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The probability ranking principle (PRP) - ranking documents in response to a query by their relevance probabilities - is the theoretical foundation of most ad hoc document retrieval methods. A key observation that motivates our work is that the PRP does not account for potential post-ranking effects, specifically, changes to documents that result from a(More)
Inspired by the PageRank and HITS (hubs and authorities) algorithms for Web search, we propose a <i>structural re-ranking</i> approach to ad hoc information retrieval: we reorder the documents in an initially retrieved set by exploiting asymmetric relationships between them. Specifically, we consider <i>generation links</i>, which indicate that the language(More)
Predicting <i>query performance</i>, that is, the effectiveness of a search performed in response to a query, is a highly important and challenging problem. We present a novel approach to this task that is based on measuring the standard deviation of retrieval scores in the result list of the documents most highly ranked. We argue that for retrieval methods(More)
Most previous work on the recently developed <i>language-modeling</i> approach to information retrieval focuses on document-specific characteristics, and therefore does not take into account the structure of the surrounding corpus. We propose a novel algorithmic framework in which information provided by document-based language models is enhanced by the(More)
We present an approach to improving the precision of an initial document ranking wherein we utilize cluster information within a graph-based framework. The main idea is to perform reranking based on <i>centrality</i> within bipartite graphs of documents (on one side) and clusters (on the other side), on the premise that these are mutually reinforcing(More)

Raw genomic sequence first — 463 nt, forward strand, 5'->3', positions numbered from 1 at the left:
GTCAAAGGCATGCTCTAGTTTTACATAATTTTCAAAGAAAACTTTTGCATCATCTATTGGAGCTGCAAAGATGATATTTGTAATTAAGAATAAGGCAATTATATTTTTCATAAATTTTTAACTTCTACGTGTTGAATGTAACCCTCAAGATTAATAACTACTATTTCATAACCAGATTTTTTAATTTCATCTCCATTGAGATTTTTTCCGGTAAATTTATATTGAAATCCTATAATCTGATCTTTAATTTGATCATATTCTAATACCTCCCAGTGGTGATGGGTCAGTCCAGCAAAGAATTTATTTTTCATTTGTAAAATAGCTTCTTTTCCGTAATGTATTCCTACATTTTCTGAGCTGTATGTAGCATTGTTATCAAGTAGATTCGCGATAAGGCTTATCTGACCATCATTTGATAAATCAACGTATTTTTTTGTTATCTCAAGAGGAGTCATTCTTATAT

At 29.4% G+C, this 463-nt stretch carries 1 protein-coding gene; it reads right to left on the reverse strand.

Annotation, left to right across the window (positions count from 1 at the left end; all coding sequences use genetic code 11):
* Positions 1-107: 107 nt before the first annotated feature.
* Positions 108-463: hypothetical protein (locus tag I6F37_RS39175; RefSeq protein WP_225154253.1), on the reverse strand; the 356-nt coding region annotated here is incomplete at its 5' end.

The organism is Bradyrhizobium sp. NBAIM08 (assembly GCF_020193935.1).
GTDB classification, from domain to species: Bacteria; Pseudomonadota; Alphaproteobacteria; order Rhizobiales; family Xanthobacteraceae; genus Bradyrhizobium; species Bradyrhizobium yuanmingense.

We present a novel approach to pseudo-feedback-based ad hoc retrieval that uses language models induced from both documents and clusters. First, we treat the pseudo-feedback documents produced in response to the original query as a set of <i>pseudo-query</i> that themselves can serve as input to the retrieval process. Observing that the documents returned(More)
We present a suite of query expansion methods that are based on word embeddings. Using Word2Vec's CBOW embedding approach, applied over the entire corpus on which search is performed, we select terms that are semantically related to the query. Our methods either use the terms to expand the original query or integrate them with the effective(More)
To improve the precision at the very top ranks of a document list presented in response to a query, researchers suggested to exploit information induced from <i>clustering</i> of documents highly ranked by some initial search. We propose a novel model for ranking such (<i>query-specific</i>) clusters by the presumed percentage of relevant documents that(More)